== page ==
DNA Methylation saliva profile
The DNA Methylation Pathway Profile allows clinicians to screen their patients for a variety of genetic changes (single nucleotide polymorphisms, or SNPs) that may impact the function of important biochemical processes such as methionine metabolism, detoxification, hormone balance and Vitamin D function. The presence or absence of SNPs may modify disease risk. The risks may be reduced by lifestyle changes, and inefficient biochemical processes can be supported by diet and nutritional supplements to maximize the functions of metabolic pathways.
Identifying SNPs that may influence health and risk for diseases facilitates clinical support for patients. The DNA Methylation Pathway Profile includes a variety of SNPs known to influence many aspects of health including those for:
Mitochondrial Function and Metabolism
IMPORTANT SNPS IN THE PROFILE
VDR: (the vitamin D receptor) is a nuclear receptor protein that binds 1,25-dihydroxy vitamin D to activate a signaling molecule that is believed to have important roles in a 3rd of the human genome. Some functions that are known are xenobiotic detoxification.
BHMT: (betaine-homocysteine methylatransferase) is a transferase enzyme that catalyzes the transfer of a methyl group from betaine to homocysteine, which produces methionine. Other enzymatic roles for BHMT is the choline oxidation processes. This enzyme is found in the liver and kidney.
COMT: (catechol-O-methyltransferase) functions in the nerve cells, liver, kidneys, and red blood cells. Its role is to help inactivate 2- and 4-hydroxyestradiols, and catecholamine hormones prior to excretion of bile. COMT is also found in the CNS where its role is the degradation of catecholamine neurotransmitters.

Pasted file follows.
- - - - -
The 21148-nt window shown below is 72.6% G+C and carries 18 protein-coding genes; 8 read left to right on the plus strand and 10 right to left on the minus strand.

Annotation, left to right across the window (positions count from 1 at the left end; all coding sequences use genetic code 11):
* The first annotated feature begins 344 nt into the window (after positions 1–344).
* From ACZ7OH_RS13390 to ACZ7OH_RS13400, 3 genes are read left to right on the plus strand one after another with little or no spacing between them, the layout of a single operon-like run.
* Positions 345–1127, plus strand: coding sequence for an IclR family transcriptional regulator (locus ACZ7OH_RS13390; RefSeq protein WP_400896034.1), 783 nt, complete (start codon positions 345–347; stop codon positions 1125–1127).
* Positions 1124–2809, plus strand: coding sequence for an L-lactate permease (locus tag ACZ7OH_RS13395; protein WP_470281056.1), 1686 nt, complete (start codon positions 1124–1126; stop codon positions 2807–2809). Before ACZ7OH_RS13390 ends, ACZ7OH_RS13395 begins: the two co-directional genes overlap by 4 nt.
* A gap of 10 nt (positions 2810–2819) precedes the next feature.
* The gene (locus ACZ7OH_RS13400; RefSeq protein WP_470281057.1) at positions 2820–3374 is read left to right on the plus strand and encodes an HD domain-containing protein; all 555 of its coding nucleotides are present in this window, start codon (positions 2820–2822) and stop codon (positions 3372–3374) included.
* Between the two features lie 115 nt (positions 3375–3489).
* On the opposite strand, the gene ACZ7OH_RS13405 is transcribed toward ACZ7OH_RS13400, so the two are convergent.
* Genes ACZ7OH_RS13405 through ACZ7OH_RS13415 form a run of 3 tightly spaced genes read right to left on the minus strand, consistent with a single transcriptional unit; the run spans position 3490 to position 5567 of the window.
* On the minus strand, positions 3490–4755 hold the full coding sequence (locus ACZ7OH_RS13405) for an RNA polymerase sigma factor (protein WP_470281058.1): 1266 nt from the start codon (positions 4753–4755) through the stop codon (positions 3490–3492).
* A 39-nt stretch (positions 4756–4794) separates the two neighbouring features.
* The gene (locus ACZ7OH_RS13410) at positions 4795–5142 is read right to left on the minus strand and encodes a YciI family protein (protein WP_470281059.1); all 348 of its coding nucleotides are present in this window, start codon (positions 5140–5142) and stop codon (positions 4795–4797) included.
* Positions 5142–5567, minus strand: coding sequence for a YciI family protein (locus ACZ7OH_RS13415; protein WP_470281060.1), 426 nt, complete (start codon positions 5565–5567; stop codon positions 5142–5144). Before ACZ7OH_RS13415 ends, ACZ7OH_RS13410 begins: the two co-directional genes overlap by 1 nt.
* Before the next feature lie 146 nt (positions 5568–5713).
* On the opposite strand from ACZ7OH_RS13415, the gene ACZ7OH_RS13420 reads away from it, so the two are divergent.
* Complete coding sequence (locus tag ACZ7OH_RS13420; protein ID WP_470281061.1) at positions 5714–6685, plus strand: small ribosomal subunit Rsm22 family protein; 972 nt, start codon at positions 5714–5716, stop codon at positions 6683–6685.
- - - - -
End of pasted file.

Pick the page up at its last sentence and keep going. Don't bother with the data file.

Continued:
MAO A: (monoamine oxidase type A) its main role is to detoxify biological and xenobiotic amines. This enzyme also degrades neurotransmitters in both the central and peripheral nervous system.
AHCY: (adenosylhomocysteinase) an enzyme that breaks down methionine by converting S-adenosylhomocysteinase into homocysteine. This reaction regulates the methylation of other compounds.
CBS: (cystathionine beta-synthase) this enzyme is responsible for using vitamin B6 to convert serine and homocysteine into cystothionine which will be later converted into cysteine.
MTHFR: (methylenetetrahydrofolate reductase) enzyme responsible for the conversion of 5,10-methylenetetrahydrofolate to 5-methyltetrahydrofolate. This reaction allows for the conversion of homocysteine to methionine.
MTR: (methionine synthase) enzyme that catalyzes the re-methylation of homocysteine to methionine using the methyl-B-12 as a cofactor.
MTRR: (methionine synthase reductase) responsible for the regeneration of methyl-B-12.
SHMT: (serine hydroxymethyltransferase) responsible for catalyzing the interconversion of glycine to serine.
SUOX: (sulfite oxidase) mitochondrial enzyme responsible for oxidizing sulfites to sulfates. Sulfites are produced by the transsulfuration cycle or from diet.
The identification of SNPs and their impact on health and physiology is an ongoing area of research – the hope is that finding and studying these small variations in DNA will lead to better and more individualized medical interventions. In many cases the environment – diet, nutrition, toxicant exposures, stress - may further modify the expression of genes and SNPs.
The SNPs affecting detoxification and methylation become even more important if a patient has been exposed to the toxicants such as mercury, lead or bisphenol A (BPA). Lead and BPA inhibit the function of methyltransferases, and mercury inhibits methionine synthase, an important enzyme in the re-methylation of homocysteine. Methylation is an essential step in the detoxification and elimination of arsenic and other xenobiotics. Normal methionine metabolism is a critical component of Phase II detoxification processes; the B-12 and folate-dependent transmethylation and B-6 dependent transsulfuration pathways convert homocysteine to cysteine. Cysteine is an important precursor in glutathione biosynthesis.
The greatest difficulty in interpreting SNP results is determining the extent to which a DNA genotype is phenotypically expressed. Other metabolic tests, such as our Organic Acids Test (OAT), combined with evaluation of the patient’s symptoms and responses to intervention, are necessary to assess the influence of known SNPs on the phenotype. Identifying SNPs that influence health and disease risk allows clinicians to support their patients with appropriate lifestyle changes and nutrition to maximize health and wellness.